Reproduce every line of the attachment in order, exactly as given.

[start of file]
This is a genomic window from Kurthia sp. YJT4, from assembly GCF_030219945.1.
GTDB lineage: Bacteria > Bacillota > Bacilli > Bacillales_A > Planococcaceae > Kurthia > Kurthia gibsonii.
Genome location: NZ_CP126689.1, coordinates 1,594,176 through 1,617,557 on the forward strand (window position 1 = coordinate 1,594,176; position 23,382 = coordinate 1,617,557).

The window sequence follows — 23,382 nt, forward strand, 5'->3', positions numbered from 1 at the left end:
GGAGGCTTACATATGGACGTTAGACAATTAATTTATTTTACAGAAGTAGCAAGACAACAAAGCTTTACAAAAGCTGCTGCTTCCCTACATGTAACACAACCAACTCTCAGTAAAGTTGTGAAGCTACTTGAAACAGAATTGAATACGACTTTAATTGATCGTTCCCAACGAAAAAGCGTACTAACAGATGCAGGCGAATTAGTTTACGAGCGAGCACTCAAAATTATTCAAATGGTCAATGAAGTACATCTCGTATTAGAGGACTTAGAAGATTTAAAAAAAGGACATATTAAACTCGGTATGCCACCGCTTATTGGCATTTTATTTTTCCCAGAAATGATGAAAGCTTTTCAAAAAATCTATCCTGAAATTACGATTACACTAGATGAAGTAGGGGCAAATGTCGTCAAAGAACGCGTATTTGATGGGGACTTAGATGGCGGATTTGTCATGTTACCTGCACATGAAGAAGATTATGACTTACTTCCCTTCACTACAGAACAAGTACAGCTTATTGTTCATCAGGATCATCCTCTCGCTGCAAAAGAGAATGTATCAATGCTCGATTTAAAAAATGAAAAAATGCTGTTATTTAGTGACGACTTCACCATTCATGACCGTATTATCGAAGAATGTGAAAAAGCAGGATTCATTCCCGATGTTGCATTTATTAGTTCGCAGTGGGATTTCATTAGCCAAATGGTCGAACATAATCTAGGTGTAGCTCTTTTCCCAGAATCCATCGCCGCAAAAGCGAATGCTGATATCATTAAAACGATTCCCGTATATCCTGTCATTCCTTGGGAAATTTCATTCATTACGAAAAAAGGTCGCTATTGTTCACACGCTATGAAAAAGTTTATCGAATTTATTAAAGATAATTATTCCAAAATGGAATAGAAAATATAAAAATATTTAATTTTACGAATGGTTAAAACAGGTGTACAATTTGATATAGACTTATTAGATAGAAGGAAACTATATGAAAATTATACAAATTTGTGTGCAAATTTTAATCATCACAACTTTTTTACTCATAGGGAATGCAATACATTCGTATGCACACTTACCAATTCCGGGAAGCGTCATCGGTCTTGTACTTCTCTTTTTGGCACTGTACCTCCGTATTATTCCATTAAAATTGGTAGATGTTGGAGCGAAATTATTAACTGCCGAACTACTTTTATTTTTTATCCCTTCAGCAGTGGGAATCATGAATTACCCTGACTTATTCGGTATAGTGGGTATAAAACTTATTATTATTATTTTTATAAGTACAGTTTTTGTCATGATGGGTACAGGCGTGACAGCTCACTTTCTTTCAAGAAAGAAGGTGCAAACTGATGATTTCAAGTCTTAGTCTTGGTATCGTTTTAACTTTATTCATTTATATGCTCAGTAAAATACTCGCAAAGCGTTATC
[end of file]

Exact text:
This is a genomic window from Kurthia sp. YJT4, from assembly GCF_030219945.1.
GTDB lineage: Bacteria > Bacillota > Bacilli > Bacillales_A > Planococcaceae > Kurthia > Kurthia gibsonii.
Genome location: NZ_CP126689.1, coordinates 1,594,176 through 1,617,557 on the forward strand (window position 1 = coordinate 1,594,176; position 23,382 = coordinate 1,617,557).

The window sequence follows — 23,382 nt, forward strand, 5'->3', positions numbered from 1 at the left end:
GGAGGCTTACATATGGACGTTAGACAATTAATTTATTTTACAGAAGTAGCAAGACAACAAAGCTTTACAAAAGCTGCTGCTTCCCTACATGTAACACAACCAACTCTCAGTAAAGTTGTGAAGCTACTTGAAACAGAATTGAATACGACTTTAATTGATCGTTCCCAACGAAAAAGCGTACTAACAGATGCAGGCGAATTAGTTTACGAGCGAGCACTCAAAATTATTCAAATGGTCAATGAAGTACATCTCGTATTAGAGGACTTAGAAGATTTAAAAAAAGGACATATTAAACTCGGTATGCCACCGCTTATTGGCATTTTATTTTTCCCAGAAATGATGAAAGCTTTTCAAAAAATCTATCCTGAAATTACGATTACACTAGATGAAGTAGGGGCAAATGTCGTCAAAGAACGCGTATTTGATGGGGACTTAGATGGCGGATTTGTCATGTTACCTGCACATGAAGAAGATTATGACTTACTTCCCTTCACTACAGAACAAGTACAGCTTATTGTTCATCAGGATCATCCTCTCGCTGCAAAAGAGAATGTATCAATGCTCGATTTAAAAAATGAAAAAATGCTGTTATTTAGTGACGACTTCACCATTCATGACCGTATTATCGAAGAATGTGAAAAAGCAGGATTCATTCCCGATGTTGCATTTATTAGTTCGCAGTGGGATTTCATTAGCCAAATGGTCGAACATAATCTAGGTGTAGCTCTTTTCCCAGAATCCATCGCCGCAAAAGCGAATGCTGATATCATTAAAACGATTCCCGTATATCCTGTCATTCCTTGGGAAATTTCATTCATTACGAAAAAAGGTCGCTATTGTTCACACGCTATGAAAAAGTTTATCGAATTTATTAAAGATAATTATTCCAAAATGGAATAGAAAATATAAAAATATTTAATTTTACGAATGGTTAAAACAGGTGTACAATTTGATATAGACTTATTAGATAGAAGGAAACTATATGAAAATTATACAAATTTGTGTGCAAATTTTAATCATCACAACTTTTTTACTCATAGGGAATGCAATACATTCGTATGCACACTTACCAATTCCGGGAAGCGTCATCGGTCTTGTACTTCTCTTTTTGGCACTGTACCTCCGTATTATTCCATTAAAATTGGTAGATGTTGGAGCGAAATTATTAACTGCCGAACTACTTTTATTTTTTATCCCTTCAGCAGTGGGAATCATGAATTACCCTGACTTATTCGGTATAGTGGGTATAAAACTTATTATTATTATTTTTATAAGTACAGTTTTTGTCATGATGGGTACAGGCGTGACAGCTCACTTTCTTTCAAGAAAGAAGGTGCAAACTGATGATTTCAAGTCTTAGTCTTGGTATCGTTTTAACTTTATTCATTTATATGCTCAGTAAAATACTCGCAAAGCGTTATC